The numbers may not seem like a lot: 382 horsepower, 369 lb-ft, and a 4.1-second jaunt to sixty. But that’s significantly more oomph than the base 2 coupe (at 255 horsepower). Behind the wheel, the urgency is instantly noticeable, notably because the packaging is so svelte. The M240i Coupe, for me, is the perfect size for a daily driver—big enough for four people comfortably, small enough to feel like a pocket rocket. Specifically: 179.4 inches long, 72.4 inches wide, 55.3 inches tall, with a curb weight of 3,871 pounds. Writers often employ the cliché that a well-built and well-styled car feels like something you can wear, but in this case, it really does. Which, in the driver’s seat, translates to steering and throttle precision.
The M240i was a breeze to parallel park in city traffic. But at that same time, I snuck in one last day of spring skiing with this car; I could fit two pairs of skis, two humans, and a cooler full of frosty malted beverages inside the cabin and trunk.
Galloping up the western face of the Sierra Nevadas, the M240i provided adequate M-ness to make it feel like it deserved the badge. Switch from Comfort over to Sport mode and you instantly feel the engine remap through the vibration of the pedal. The same electronic performance adjustability you find in more expensive M models, you find here: the ability to configure your own steering, engine, and transmission settings. Paddle shifters? M Sport differential? Yep. Adaptive M Suspension, M sport brakes, M Steering wheel, slick 8-speed automatic with paddles? Yes, yes, yes, and you bet. All come standard on this model, while most of it is absent in the base 2-series.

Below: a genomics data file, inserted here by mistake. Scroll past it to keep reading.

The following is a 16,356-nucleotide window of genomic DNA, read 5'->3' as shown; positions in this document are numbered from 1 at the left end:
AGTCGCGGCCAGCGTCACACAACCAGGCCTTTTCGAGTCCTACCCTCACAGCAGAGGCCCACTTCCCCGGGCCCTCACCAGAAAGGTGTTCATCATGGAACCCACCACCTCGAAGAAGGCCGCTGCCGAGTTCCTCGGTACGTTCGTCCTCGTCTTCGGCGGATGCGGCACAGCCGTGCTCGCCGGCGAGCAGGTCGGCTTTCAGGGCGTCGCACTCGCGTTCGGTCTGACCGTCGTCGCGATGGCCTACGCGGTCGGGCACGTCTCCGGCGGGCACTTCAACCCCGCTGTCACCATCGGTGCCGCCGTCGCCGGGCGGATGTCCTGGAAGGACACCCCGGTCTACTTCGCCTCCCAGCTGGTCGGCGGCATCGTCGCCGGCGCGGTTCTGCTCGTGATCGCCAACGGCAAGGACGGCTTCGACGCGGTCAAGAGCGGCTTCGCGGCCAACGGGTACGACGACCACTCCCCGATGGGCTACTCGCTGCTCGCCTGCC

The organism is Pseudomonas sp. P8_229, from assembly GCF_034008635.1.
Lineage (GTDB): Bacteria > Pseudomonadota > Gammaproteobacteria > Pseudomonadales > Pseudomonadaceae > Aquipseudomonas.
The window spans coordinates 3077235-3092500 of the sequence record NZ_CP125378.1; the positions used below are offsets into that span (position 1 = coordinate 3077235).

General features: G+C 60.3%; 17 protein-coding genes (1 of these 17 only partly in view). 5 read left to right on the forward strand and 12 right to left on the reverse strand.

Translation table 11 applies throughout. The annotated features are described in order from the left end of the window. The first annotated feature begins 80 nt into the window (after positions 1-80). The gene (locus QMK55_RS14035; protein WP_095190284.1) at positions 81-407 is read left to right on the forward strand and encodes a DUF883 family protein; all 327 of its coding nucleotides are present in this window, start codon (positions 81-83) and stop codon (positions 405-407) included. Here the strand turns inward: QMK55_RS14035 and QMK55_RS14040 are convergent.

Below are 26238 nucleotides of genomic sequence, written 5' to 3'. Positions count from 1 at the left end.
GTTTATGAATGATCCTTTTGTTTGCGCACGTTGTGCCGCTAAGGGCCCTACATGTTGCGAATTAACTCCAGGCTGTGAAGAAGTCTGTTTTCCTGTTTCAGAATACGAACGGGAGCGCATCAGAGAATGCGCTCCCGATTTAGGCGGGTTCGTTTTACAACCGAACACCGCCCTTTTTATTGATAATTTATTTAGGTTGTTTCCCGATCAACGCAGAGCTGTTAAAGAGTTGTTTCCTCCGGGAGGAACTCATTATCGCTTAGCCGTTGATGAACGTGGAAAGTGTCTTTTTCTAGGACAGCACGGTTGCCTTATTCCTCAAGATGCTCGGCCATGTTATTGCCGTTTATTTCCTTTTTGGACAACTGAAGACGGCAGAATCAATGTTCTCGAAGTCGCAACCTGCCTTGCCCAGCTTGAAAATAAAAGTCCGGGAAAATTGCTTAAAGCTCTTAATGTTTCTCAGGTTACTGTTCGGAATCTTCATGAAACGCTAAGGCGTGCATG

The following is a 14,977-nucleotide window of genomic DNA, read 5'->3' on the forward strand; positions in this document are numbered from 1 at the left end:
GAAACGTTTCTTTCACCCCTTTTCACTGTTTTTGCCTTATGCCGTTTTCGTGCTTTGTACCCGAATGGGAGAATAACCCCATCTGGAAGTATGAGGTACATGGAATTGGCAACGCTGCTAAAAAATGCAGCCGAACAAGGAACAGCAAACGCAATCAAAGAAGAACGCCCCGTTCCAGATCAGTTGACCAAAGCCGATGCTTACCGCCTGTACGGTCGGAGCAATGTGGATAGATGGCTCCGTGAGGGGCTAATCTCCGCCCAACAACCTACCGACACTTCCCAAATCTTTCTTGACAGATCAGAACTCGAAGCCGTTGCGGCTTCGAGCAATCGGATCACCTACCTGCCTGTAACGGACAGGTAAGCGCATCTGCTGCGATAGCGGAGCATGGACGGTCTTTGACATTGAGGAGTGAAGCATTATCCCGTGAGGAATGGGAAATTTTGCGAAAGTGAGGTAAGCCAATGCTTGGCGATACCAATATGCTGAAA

The all-wheel drive provided sure-footedness and, for people like me, who drive a bunch in the snow, an actual necessity. Sure, I would love another couple hundred horsepower. But in reality, on public roads, do you need more speed and torque? And at what cost to your bank account?
Speaking of bank account, the thrill of driving the M240i becomes even more acute when you motor past corner gas stations flashing their neon price-per-gallon figures. I’ve been fortunate enough recently to put some amazing machinery to the test, like the M4 Competition and the Cadillac CT5-V Blackwing. Those cars get 18 mpg combined and 15 mpg combined, respectively. The M240i doesn’t command the brute power of those vehicles, but it packs a punch and still gets a claimed 26 mpg combined (23 city, 32 highway). That number doesn’t translate only to money savings during a time when the price of fuel is making historic headlines; it should remind us that driving efficiency is an integral vector in performance engineering. Race cars don’t want to spend all their time in the pit fueling up, right? Same with performance road cars.
Conclusion? The M240i is not insanely fast, not over the top style-wise, not too big, not too small, not too thirsty, and not too far from its roots. Most importantly, it possesses real M magic without the M pricetag. If you’re going to pull the trigger on one of these cars, go for the $875 Harmon Kardon sound upgrade. For me, this Bimmer checks all the boxes for a fun ICE-powered daily driver.